Lindsey Long, ranked #75 in the 2022 Extra Elite 100, is an uncommitted first baseman and power-hitter who plays for Kevin Shelton’s Texas Glory 18U Gold team.
She is from West Lafayette, Indiana and attends Harrison High School. She has played internationally in Taiwan twice and has written blogs for Extra Inning Softball several times.
In today’s Inside Pitch, she talks about her experience this week off the softball field as she helped work locally assisting with the big election this week….
What a year it’s been!
Back in January, I was returning from our championship win at the Puli Women’s Invitational in Taiwan (you can read about it here) when word was starting to grow that there was a virus spreading in Asia.
Thankfully, we all returned home safely and in good health, but we had no idea how the world was about to change.
By the time summer season rolled around almost everyone had been under some sort of quarantine or travel/work restriction. Tensions were rising, and protests were breaking out all over.
I witnessed protests in Texas, where I play for Kevin Shelton on the Texas Glory 18U Gold team, as well as here at home in Indiana. It was clear that people were ready to stand up for their beliefs.
Most of my Texas Glory teammates went back to school virtually in Texas and Oklahoma. However, my school, Harrison High School in West Lafayette, Indiana, moved forward with in-person learning. I headed back to class in late August.
In early October, my AP US History teacher, Mr. (Kyle) Holderfield, mentioned that there was an opportunity for me to volunteer at the polls on election day. I immediately sent an email to the Tippecanoe County Board of Elections, and then texted my mom to let her know my plan.
Indiana has a program called the Hoosier Hall Pass which allows high-performing 16 and 17-year-olds to be a part of the election process by working at the polls.
First, I needed to email my interest to my local Board of Elections. Then, about two weeks later, I received some virtual training which included how the polling station would be set up, and what tasks we would be assigned to do.
Finally, my parents, my high school principal and the representative from the Board of Elections had to sign off on my participation and absence from school.
By the afternoon of November 2, I still did not have my assigned polling place. I called the Board of Elections and was able to secure a spot at a church not far from my house. This was great news because they informed me that I needed to be at the location by 5 am!
I went to bed at 9 pm and was up and out of the house at 4:30 am. While the polling location was close, I didn’t want to be late.
When I arrived, we set up the machines and made sure they were all turned on and working properly. We ensured each unit was zeroed out and no votes were showing as cast. Then we cleaned everything, got the “I Voted!” stickers prepared and hung up instructional signage.
I was sworn in as a poll worker and promised not to talk about any results that I may have been privy to. I also signed a document stating that I was a judge for the election and I was completing the assigned tasks at the polls.
The polls opened right at 6 am and we were very busy until 7am. After that, things slowed down a bit, but we continued to have a steady flow of voters all day. Indiana has electronic voting machines, so my initial job was to clear out the machines after each voter finished.
Voters are given a key card (much like a credit card) that is loaded with their voter information. They insert the card into the machine and it pulls up their ballot for voting.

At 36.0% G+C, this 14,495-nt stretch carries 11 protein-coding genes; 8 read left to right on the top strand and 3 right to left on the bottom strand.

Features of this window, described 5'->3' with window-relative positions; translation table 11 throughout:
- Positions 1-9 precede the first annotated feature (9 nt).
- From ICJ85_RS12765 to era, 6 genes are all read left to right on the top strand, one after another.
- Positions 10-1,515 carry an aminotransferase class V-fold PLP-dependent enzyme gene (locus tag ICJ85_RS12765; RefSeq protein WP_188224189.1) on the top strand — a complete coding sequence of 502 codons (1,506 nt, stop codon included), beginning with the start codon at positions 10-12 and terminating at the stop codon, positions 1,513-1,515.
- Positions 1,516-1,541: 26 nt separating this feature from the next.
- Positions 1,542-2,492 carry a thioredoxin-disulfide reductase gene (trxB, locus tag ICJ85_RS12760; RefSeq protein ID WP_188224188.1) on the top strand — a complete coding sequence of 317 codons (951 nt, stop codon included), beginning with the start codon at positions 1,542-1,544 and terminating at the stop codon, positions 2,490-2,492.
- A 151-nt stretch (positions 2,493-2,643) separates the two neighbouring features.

Once the “Cast Your Vote” button is pressed, the key card pops out and the voter takes the card to the drop box for processing. After voters cast their ballots, I checked the machines to make sure all votes were cleared out and there were no issues for the next voter in line.
Later in the day I moved on to voter check-in. Voters are asked to present their ID which I then checked against the voter registrations. The information I pull up then shows up on a small signature pad in front of voter. I would ask the voter to confirm their information is correct and then sign with the pen provided. Then I would process their voter card and allow them to move on to the voting machines.
Since tensions have been high, I wasn’t sure what to expect from anyone waiting in line. For the most part, everyone was patient and kind. We did have one gentleman who entered the polling location wearing political attire.
Indiana voting laws state that you cannot wear any political attire inside the polling stations. When we informed the man of the law, he became agitated and gave our team some pushback on the issue. We did have to call the police, but the man eventually complied and was able to vote without issue.
Our polls closed at 6 pm, but anyone in line by that time still has the right to vote. We wrapped up around 7pm and I finally arrived home at 7:15 pm after nearly 15 hours of working to make sure those in Tippecanoe County had their voices heard!
I was exhausted but excited. I wanted to stay up to watch the results but didn’t make it very late as I was wiped out.
I am grateful that Indiana offers this program to teens and I would highly encourage any young person reading this to see what volunteer opportunities are available in your area.
It’s an experience I won’t soon forget and has only increased my desire to be more involved in local and national issues.
I want to thank Mr. Holderfield for not only teaching us about US History but also giving us the opportunity to be a part of it.
Even though I was too young to vote, I participated in a meaningful way in a historical presidential election that saw more people vote than ever before…and that was a pretty sweet way to spend election day!
— Lindsey Long, Class of 2022, West Lafayette, Indiana